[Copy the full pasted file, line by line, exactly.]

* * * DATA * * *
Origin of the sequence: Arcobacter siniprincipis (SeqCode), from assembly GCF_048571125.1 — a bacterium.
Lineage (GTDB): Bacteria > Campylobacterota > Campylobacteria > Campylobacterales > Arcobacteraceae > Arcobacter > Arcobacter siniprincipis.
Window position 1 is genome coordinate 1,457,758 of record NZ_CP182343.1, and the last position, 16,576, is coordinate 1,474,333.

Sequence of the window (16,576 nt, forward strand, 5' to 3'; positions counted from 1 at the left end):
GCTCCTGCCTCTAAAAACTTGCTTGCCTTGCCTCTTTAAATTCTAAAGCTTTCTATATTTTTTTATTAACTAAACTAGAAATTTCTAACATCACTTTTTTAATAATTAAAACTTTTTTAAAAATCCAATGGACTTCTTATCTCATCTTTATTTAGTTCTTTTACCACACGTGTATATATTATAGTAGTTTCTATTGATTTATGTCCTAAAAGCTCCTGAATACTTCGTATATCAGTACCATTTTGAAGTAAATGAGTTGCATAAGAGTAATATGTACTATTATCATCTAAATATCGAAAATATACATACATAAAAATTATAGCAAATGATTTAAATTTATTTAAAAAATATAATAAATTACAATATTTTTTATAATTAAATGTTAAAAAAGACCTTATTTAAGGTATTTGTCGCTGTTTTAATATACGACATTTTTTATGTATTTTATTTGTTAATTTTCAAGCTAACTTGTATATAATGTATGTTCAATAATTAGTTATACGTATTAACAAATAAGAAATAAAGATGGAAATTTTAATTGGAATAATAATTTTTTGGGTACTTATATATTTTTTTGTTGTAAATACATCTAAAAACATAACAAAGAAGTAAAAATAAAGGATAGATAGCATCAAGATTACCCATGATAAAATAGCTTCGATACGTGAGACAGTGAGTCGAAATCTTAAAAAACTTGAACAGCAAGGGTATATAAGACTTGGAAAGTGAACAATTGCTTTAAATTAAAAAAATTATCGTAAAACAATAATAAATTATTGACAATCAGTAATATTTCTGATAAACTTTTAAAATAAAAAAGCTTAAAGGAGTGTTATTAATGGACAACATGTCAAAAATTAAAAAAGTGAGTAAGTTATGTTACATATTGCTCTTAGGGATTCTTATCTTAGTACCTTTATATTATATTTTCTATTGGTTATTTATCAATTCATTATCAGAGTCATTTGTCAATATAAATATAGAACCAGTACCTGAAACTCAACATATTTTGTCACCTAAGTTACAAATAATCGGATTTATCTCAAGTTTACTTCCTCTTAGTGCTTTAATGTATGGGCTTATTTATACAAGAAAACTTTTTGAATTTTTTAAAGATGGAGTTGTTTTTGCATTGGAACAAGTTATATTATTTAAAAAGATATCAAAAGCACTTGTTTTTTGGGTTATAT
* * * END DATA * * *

Origin of the sequence: Arcobacter siniprincipis (SeqCode), from assembly GCF_048571125.1 — a bacterium.
Lineage (GTDB): Bacteria > Campylobacterota > Campylobacteria > Campylobacterales > Arcobacteraceae > Arcobacter > Arcobacter siniprincipis.
Window position 1 is genome coordinate 1,457,758 of record NZ_CP182343.1, and the last position, 16,576, is coordinate 1,474,333.

Sequence of the window (16,576 nt, forward strand, 5' to 3'; positions counted from 1 at the left end):
GCTCCTGCCTCTAAAAACTTGCTTGCCTTGCCTCTTTAAATTCTAAAGCTTTCTATATTTTTTTATTAACTAAACTAGAAATTTCTAACATCACTTTTTTAATAATTAAAACTTTTTTAAAAATCCAATGGACTTCTTATCTCATCTTTATTTAGTTCTTTTACCACACGTGTATATATTATAGTAGTTTCTATTGATTTATGTCCTAAAAGCTCCTGAATACTTCGTATATCAGTACCATTTTGAAGTAAATGAGTTGCATAAGAGTAATATGTACTATTATCATCTAAATATCGAAAATATACATACATAAAAATTATAGCAAATGATTTAAATTTATTTAAAAAATATAATAAATTACAATATTTTTTATAATTAAATGTTAAAAAAGACCTTATTTAAGGTATTTGTCGCTGTTTTAATATACGACATTTTTTATGTATTTTATTTGTTAATTTTCAAGCTAACTTGTATATAATGTATGTTCAATAATTAGTTATACGTATTAACAAATAAGAAATAAAGATGGAAATTTTAATTGGAATAATAATTTTTTGGGTACTTATATATTTTTTTGTTGTAAATACATCTAAAAACATAACAAAGAAGTAAAAATAAAGGATAGATAGCATCAAGATTACCCATGATAAAATAGCTTCGATACGTGAGACAGTGAGTCGAAATCTTAAAAAACTTGAACAGCAAGGGTATATAAGACTTGGAAAGTGAACAATTGCTTTAAATTAAAAAAATTATCGTAAAACAATAATAAATTATTGACAATCAGTAATATTTCTGATAAACTTTTAAAATAAAAAAGCTTAAAGGAGTGTTATTAATGGACAACATGTCAAAAATTAAAAAAGTGAGTAAGTTATGTTACATATTGCTCTTAGGGATTCTTATCTTAGTACCTTTATATTATATTTTCTATTGGTTATTTATCAATTCATTATCAGAGTCATTTGTCAATATAAATATAGAACCAGTACCTGAAACTCAACATATTTTGTCACCTAAGTTACAAATAATCGGATTTATCTCAAGTTTACTTCCTCTTAGTGCTTTAATGTATGGGCTTATTTATACAAGAAAACTTTTTGAATTTTTTAAAGATGGAGTTGTTTTTGCATTGGAACAAGTTATATTATTTAAAAAGATATCAAAAGCACTTGTTTTTTGGGTTATAT